NORTON, MA - SEPTEMBER 05: Webb Simpson reacts after he made a putt to force a playoff on the 18th hole during the final round of the Deutsche Bank Championship at TPC Boston on September 5, 2011 in Norton, Massachusetts. (Photo by Jim Rogash/Getty Images)
The Deutsche Bank Championship has become a fixture on the PGA Tour and with New England golf fans. An agreement to continue the tradition for four more years is nearly a done deal.
NORTON, Mass. -- Deutsche Bank, the PGA Tour and the myriad other parties involved in the FedEx Cup playoff event are close to inking a four-year extension to retain the financial institution as title sponsor of its namesake championship through 2016.
“We’ve come to a handshake,” Seth Waugh, the outgoing chief executive of Deutsche Bank Americas, said Monday about the five partners -- the German bank, the Tour, EMC Inc., IMG, and the Tiger Woods Foundation -- that must finalize details before the deal becomes official. “Maybe [we’re] not at the one-yard line, but inside the 10.
Speaking at the tournament’s annual media day to promote the 10th anniversary of what has become a traditional Labor Day event, Waugh was certain the deal would get done despite his inability to come armed with a renewed pact. He set the week of the tournament -- which starts on August 31 and runs through September 3 -- as the new target date to announce an agreement.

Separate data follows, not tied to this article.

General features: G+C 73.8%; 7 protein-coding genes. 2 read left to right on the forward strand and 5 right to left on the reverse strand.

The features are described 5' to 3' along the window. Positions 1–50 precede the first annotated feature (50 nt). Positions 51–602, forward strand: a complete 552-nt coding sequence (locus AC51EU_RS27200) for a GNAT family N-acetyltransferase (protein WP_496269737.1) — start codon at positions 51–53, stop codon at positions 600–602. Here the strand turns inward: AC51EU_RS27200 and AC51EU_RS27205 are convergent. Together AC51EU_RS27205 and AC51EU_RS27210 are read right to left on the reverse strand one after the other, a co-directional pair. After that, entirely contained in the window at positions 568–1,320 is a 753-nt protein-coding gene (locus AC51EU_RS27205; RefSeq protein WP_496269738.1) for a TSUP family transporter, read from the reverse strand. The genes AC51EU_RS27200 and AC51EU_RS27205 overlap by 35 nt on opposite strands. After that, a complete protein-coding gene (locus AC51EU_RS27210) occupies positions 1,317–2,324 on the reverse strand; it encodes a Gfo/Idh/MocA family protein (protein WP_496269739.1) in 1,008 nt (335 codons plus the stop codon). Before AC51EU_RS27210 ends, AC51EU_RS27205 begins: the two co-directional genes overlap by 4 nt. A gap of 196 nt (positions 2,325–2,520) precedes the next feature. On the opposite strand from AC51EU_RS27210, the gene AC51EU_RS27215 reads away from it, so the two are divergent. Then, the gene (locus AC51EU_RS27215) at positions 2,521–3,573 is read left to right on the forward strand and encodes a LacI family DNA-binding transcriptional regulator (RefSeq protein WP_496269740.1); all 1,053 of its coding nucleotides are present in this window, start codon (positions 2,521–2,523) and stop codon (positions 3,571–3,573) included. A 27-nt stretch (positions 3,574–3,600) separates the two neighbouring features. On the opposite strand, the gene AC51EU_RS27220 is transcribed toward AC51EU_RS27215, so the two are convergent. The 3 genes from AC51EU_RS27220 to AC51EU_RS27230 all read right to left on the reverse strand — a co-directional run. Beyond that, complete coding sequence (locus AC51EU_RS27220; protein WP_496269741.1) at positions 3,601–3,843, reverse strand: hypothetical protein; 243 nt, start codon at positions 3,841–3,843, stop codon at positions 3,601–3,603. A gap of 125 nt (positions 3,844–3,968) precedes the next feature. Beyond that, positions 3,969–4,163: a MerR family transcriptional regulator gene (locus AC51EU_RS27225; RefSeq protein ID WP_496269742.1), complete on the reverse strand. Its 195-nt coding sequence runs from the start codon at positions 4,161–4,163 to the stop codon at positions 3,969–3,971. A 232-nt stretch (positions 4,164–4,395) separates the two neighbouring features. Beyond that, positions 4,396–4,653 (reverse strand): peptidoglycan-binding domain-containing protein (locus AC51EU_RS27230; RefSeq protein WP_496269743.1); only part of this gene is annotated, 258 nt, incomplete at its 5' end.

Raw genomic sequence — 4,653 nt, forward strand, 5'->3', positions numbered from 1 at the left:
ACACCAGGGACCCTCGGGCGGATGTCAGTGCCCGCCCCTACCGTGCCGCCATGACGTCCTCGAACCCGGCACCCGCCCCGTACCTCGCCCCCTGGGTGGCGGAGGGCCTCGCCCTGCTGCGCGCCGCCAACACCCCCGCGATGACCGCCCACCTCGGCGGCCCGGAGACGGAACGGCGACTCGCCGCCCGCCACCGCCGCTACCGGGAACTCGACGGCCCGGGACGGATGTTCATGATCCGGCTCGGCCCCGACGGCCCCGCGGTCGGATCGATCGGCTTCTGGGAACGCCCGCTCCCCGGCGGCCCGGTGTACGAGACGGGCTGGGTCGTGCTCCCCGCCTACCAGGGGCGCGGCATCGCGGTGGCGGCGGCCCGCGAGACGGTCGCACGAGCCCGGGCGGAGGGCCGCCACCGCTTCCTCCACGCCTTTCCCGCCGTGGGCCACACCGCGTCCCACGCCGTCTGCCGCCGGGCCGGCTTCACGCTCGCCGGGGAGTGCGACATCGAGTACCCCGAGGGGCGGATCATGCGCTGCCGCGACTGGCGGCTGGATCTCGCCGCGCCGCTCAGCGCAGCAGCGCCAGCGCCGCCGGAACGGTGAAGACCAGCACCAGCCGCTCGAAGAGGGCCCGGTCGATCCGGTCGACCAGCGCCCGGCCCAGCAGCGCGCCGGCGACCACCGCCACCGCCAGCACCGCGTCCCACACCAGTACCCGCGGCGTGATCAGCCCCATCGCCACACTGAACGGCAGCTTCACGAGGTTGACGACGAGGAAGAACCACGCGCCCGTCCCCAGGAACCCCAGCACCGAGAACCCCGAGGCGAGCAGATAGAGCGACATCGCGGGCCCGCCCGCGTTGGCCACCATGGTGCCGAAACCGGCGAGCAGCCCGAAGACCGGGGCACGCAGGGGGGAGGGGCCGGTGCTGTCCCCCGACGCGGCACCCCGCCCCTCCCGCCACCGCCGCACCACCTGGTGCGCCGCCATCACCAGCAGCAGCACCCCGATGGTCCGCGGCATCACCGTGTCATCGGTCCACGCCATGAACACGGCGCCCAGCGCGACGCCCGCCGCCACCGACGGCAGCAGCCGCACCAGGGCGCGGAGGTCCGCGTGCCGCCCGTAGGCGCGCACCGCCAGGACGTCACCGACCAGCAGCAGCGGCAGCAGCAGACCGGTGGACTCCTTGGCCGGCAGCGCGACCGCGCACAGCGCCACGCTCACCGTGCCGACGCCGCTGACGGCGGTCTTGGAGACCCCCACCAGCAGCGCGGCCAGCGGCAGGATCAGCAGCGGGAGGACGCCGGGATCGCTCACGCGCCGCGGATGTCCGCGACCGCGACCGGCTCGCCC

“I still like our chances more than ever [to extend the contract] and believe it will be totally definitive by championship week,” said Waugh, who had previously announced he would step down from his high-profile post that comes with such privileges as joining Woods for practice rounds.
The Deutsche Bank Championship remains the second of four FedEx Cup tilts on the Tour schedule. The event’s most recent two-year agreement will expire at the end of this year’s competition, but Waugh made it clear that a new four-year compact was little more than a formality.
Even Tour commissioner Tim Finchem, who conceded after last year’s tournament that there had been discussions about moving the event, seemed attached to the TV-friendly TPC Boston venue.
“The problem [with shifting to a new site] is the players like this place an awful lot,” Finchem told reporters after Webb Simpson beat Chez Reavie in a playoff for the 2011 title. “It’s pretty cool television-wise ... . We get good crowds [at TPC Boston], the sponsor likes it. I don’t think we get a lot of traction with the idea to rotate it, just to be rotating it.
“I’m not saying we wouldn’t,” Finchem added, “but we’d have to see a rotation that just jumps out at us and says ‘hey, this would be good.’’’
If it were totally up to Waugh, such talk would be verboten.
“We would never want to leave this area,” he said last year. “It’s New England’s tournament. They’ve embraced it. We love that.”
Waugh repeated such sentiments on Monday, stating that a “non-negotiable” factor in any contract extension was keeping the event in Boston.
“We are really proud of what we’ve built here over the years,” Waugh said about one of just two Tour contests that take place in New England. “We feel like we’ve become a part of Boston’s sports families.”